my attempts to get a good picture, though. I ended up with dozens of images
of a dolphin diving - sometimes just a swirl of water after the
dolphin had gone. But it was fun and we enjoyed it. I'm not so sure the
We again stopped at Tea Gardens on the return trip and
picked up some of the passengers we dropped on the outward trip but NOT
the two brats. Crossing Port Stephens again afforded me an opportunity
to photograph Nelson Bay and Little Beach (where we were staying) from
Little Beach from the water. Circled is the lighthouse and to its left is the passage to the open sea.
Apartment blocks dominate the scene. Nelson Bay.
All in all, a very enjoyable day out.
One morning, in a fit of irrationality, Pam decided we
should climb to the top of Tomaree Head, the hill that guards the entrance
to Port Stephens. During WWII this hill bristled with guns and torpedoes.
There had also been a radar unit on its peak. Access to the Port Stephens
inlet would have brought the enemy too close to the steel works at Newcastle
and the RAAF base at Williamtown. Tomaree Head is only 161 m. (or 525
feet) high but it's very steep in places. The views on the way up, and
from the peak, made the exertion worth while.
The Nelson Head Inner Lighthouse and café (circled) taken from the peak of Tomaree Head, 2.5 km away.
The yellow cross marks our caravan's position, though on the other side of
the trees. From the summit we could also see the Outer
Lighthouse on a short peninsula along the coast. It was the traditional
'white tower' type.
I won't inflict more pictures with water and beaches on
you 'cos you're probably bored to death. Instead I'll tell you about what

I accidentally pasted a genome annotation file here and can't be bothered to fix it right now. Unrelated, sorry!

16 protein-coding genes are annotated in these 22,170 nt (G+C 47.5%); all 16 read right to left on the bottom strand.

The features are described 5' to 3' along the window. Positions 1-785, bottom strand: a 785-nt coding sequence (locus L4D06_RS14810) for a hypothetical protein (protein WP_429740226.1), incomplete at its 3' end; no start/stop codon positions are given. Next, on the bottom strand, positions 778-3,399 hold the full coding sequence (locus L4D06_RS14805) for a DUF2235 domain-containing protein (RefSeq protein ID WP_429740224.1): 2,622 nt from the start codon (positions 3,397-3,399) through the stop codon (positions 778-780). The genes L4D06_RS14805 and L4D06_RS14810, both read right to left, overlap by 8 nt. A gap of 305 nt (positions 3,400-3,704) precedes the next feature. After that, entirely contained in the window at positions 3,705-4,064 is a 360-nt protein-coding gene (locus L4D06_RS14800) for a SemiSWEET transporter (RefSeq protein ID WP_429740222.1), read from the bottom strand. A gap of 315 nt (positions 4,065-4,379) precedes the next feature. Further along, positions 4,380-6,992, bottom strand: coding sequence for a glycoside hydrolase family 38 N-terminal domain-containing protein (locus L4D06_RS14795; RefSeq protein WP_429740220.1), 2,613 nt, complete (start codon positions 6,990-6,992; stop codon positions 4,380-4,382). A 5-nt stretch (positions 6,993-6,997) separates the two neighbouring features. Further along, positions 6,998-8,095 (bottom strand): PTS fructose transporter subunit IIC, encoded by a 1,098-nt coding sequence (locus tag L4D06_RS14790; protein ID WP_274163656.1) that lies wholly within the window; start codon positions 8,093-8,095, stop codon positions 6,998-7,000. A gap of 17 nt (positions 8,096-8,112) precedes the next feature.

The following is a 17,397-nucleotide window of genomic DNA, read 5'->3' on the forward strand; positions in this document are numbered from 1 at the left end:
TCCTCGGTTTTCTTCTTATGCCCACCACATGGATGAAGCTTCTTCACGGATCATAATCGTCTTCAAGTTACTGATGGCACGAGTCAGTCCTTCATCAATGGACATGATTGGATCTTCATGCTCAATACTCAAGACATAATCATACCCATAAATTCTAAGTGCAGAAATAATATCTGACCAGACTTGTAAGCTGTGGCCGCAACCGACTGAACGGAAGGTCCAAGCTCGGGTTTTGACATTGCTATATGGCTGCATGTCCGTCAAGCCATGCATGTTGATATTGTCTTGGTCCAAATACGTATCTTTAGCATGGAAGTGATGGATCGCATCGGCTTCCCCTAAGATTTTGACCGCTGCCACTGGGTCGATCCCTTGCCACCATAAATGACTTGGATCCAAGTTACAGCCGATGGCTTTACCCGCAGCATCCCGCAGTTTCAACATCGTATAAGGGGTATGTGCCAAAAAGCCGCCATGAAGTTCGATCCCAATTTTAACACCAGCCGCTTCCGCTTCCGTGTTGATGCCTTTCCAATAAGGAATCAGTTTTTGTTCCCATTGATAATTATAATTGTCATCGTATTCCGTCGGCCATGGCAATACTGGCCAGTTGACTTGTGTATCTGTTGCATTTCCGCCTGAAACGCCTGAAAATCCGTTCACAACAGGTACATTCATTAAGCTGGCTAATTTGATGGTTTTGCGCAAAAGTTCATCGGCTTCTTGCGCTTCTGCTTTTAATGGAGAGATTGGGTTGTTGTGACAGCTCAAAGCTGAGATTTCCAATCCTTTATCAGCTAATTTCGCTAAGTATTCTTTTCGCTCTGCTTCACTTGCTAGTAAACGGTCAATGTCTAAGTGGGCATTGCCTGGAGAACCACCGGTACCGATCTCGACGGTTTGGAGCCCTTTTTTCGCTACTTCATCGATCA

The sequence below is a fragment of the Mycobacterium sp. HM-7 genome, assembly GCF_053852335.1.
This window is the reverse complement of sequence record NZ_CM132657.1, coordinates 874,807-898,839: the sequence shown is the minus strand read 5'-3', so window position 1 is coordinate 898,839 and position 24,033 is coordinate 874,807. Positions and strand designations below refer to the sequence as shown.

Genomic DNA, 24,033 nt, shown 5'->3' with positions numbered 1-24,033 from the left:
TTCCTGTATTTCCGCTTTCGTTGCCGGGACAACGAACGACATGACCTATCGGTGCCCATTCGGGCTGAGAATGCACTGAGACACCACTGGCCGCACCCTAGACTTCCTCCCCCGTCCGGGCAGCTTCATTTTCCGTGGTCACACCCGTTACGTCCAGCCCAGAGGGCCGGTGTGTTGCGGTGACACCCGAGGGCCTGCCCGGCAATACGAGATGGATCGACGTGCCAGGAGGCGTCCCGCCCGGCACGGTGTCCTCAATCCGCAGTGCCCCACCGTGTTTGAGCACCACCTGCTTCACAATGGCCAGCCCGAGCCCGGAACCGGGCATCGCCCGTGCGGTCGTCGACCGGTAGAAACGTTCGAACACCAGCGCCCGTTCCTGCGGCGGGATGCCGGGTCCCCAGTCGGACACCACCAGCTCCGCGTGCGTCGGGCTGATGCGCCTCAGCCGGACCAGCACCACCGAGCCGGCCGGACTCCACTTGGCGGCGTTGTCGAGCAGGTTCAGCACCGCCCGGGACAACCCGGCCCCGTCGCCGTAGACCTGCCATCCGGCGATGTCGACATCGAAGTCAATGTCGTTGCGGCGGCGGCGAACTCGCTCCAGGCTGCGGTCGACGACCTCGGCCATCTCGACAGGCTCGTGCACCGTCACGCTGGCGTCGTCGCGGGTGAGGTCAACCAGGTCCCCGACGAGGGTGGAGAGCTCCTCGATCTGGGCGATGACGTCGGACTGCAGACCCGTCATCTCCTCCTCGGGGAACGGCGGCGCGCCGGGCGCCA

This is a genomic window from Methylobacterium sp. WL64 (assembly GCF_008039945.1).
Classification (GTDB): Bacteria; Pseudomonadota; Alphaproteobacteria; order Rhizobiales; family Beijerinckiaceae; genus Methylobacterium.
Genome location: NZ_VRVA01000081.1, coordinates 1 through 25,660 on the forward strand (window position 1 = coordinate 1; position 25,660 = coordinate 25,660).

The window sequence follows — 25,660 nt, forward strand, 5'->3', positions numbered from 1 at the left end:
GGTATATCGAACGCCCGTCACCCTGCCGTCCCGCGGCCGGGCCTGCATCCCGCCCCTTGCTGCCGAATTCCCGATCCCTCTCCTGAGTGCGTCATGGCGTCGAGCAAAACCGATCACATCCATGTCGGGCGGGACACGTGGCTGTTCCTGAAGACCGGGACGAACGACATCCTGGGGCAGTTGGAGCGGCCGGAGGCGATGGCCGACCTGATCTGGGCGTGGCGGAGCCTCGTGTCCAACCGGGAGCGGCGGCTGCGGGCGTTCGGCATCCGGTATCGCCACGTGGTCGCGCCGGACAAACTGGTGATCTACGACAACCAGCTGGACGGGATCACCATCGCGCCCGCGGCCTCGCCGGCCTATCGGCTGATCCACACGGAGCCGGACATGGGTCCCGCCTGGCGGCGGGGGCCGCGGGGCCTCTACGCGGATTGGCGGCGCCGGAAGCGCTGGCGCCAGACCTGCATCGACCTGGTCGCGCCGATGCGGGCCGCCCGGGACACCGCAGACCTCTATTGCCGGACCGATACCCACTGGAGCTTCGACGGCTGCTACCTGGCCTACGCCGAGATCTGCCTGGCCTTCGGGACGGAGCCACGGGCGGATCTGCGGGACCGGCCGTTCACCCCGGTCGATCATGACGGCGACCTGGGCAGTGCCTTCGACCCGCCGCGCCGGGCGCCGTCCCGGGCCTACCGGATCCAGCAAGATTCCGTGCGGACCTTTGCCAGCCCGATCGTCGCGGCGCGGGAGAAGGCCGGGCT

we saw on the way back down the hill. As the gradient reduced, the path
changed to brick paving. There were benches at intervals and we'd just
passed a bloke sitting on one when we paused to admire the scenery. I
was talking, as usual, when Pam pointed behind me. Turning, I saw the
same bloke coming around a corner towards us. He wasn't walking, he was
dragging himself down the path on his bum. Well, your first instinct is
to laugh but of course you don't. He was a heavy man and he was wearing
ordinary shorts. How long would they last being dragged along the brick
paving, I wondered. Pam walked on but I lingered and he dragged himself
past me without speaking. That would make quite a photo for the web site,
I thought, as I walked behind him. Then I was immediately ashamed of myself
for even entertaining the thought, I really should have more sympathy.
So, filled with remorse, I took his photo.
At the bottom of the hill was a large building set back amongst the trees.
We read the notice board at the gate. It was a residence for people with
various disabilities. So, no, I won't print the picture. Here, instead,
is a monitor lizard we spotted in a tree. Had it not moved we'd have walked
A well disguised Monitor Lizard. Below is an enlarged view.
It's tail must be twice the length of its head and body combined.
Leaving Port Stephens we travelled south to Sydney, breaking our journey
in Newcastle to visit two good friends. We met Ann and Tom on our voyage
from Cairns to the tip of Cape York on the M.V. Trinity Bay
have stayed in touch ever since. (Page 16.)
The closer we got to Sydney the heavier the traffic became and the faster
it travelled. A Sunday it may have been, but the Sydney-Newcastle Freeway
was very busy and our car had to work much harder than I prefer to push
it on the uphill gradients in order not to cause a hold up. Leaving the
Freeway we were faced with twenty kilometres on the Mona Vale Road which
was not funny either. We were frequently in three-lane traffic. I tried
to stay in the left lane, having the caravan on tow, but then we'd come
round a corner and find something parked in our lane. Invariably we'd
have to stop and wait for a gap as no self-respecting Sydney driver is
going to allow a caravan to change into his lane. Often the traffic lanes
were so narrow that large vehicles in the next lane would be almost touching
us. However, we arrived safely at Narrabeen, though with our nerves considerably
I'll not cover Narrabeen or the Lakeside Caravan Park in detail as we
stayed here about eighteen months ago and it is covered on Pages 21 and
That most famous of Australian structures, the Sydney
Harbour Bridge, taken from the Darling Harbour ferry as it left Circular
Quay. Three climbing parties are visible against the sky on the near side of the bridge.